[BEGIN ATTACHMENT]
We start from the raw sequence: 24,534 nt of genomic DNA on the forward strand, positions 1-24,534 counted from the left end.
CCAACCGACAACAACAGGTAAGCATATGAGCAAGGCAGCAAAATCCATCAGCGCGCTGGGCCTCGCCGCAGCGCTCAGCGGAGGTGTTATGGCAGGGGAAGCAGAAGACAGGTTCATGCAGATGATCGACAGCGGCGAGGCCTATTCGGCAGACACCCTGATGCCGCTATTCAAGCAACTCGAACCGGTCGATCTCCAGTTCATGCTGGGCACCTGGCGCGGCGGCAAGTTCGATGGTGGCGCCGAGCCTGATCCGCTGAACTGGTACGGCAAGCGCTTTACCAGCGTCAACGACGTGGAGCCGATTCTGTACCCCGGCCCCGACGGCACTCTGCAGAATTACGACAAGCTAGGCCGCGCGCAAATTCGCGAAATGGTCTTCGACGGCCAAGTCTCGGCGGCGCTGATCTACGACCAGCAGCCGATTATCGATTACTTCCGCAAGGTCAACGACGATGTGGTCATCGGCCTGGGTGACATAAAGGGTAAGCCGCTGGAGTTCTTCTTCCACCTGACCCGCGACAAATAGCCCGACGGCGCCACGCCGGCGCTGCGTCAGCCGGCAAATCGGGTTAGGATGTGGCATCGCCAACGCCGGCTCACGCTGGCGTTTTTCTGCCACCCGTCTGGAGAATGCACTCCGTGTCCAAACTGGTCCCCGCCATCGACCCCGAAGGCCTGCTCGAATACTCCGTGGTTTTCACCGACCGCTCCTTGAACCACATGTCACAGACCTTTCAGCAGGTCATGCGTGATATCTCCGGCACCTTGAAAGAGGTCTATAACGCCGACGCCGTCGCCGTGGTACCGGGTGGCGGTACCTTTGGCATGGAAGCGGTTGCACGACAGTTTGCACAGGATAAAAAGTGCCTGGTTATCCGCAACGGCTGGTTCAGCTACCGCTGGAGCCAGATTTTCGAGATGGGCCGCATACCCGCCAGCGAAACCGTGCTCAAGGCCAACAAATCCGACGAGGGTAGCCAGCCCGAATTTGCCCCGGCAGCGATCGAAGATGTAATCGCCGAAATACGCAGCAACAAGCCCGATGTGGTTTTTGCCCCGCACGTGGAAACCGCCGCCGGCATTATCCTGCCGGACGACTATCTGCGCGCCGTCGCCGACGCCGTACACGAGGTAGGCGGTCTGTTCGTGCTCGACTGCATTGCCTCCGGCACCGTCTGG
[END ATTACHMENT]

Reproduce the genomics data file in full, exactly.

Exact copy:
We start from the raw sequence: 24,534 nt of genomic DNA on the forward strand, positions 1-24,534 counted from the left end.
CCAACCGACAACAACAGGTAAGCATATGAGCAAGGCAGCAAAATCCATCAGCGCGCTGGGCCTCGCCGCAGCGCTCAGCGGAGGTGTTATGGCAGGGGAAGCAGAAGACAGGTTCATGCAGATGATCGACAGCGGCGAGGCCTATTCGGCAGACACCCTGATGCCGCTATTCAAGCAACTCGAACCGGTCGATCTCCAGTTCATGCTGGGCACCTGGCGCGGCGGCAAGTTCGATGGTGGCGCCGAGCCTGATCCGCTGAACTGGTACGGCAAGCGCTTTACCAGCGTCAACGACGTGGAGCCGATTCTGTACCCCGGCCCCGACGGCACTCTGCAGAATTACGACAAGCTAGGCCGCGCGCAAATTCGCGAAATGGTCTTCGACGGCCAAGTCTCGGCGGCGCTGATCTACGACCAGCAGCCGATTATCGATTACTTCCGCAAGGTCAACGACGATGTGGTCATCGGCCTGGGTGACATAAAGGGTAAGCCGCTGGAGTTCTTCTTCCACCTGACCCGCGACAAATAGCCCGACGGCGCCACGCCGGCGCTGCGTCAGCCGGCAAATCGGGTTAGGATGTGGCATCGCCAACGCCGGCTCACGCTGGCGTTTTTCTGCCACCCGTCTGGAGAATGCACTCCGTGTCCAAACTGGTCCCCGCCATCGACCCCGAAGGCCTGCTCGAATACTCCGTGGTTTTCACCGACCGCTCCTTGAACCACATGTCACAGACCTTTCAGCAGGTCATGCGTGATATCTCCGGCACCTTGAAAGAGGTCTATAACGCCGACGCCGTCGCCGTGGTACCGGGTGGCGGTACCTTTGGCATGGAAGCGGTTGCACGACAGTTTGCACAGGATAAAAAGTGCCTGGTTATCCGCAACGGCTGGTTCAGCTACCGCTGGAGCCAGATTTTCGAGATGGGCCGCATACCCGCCAGCGAAACCGTGCTCAAGGCCAACAAATCCGACGAGGGTAGCCAGCCCGAATTTGCCCCGGCAGCGATCGAAGATGTAATCGCCGAAATACGCAGCAACAAGCCCGATGTGGTTTTTGCCCCGCACGTGGAAACCGCCGCCGGCATTATCCTGCCGGACGACTATCTGCGCGCCGTCGCCGACGCCGTACACGAGGTAGGCGGTCTGTTCGTGCTCGACTGCATTGCCTCCGGCACCGTCTGG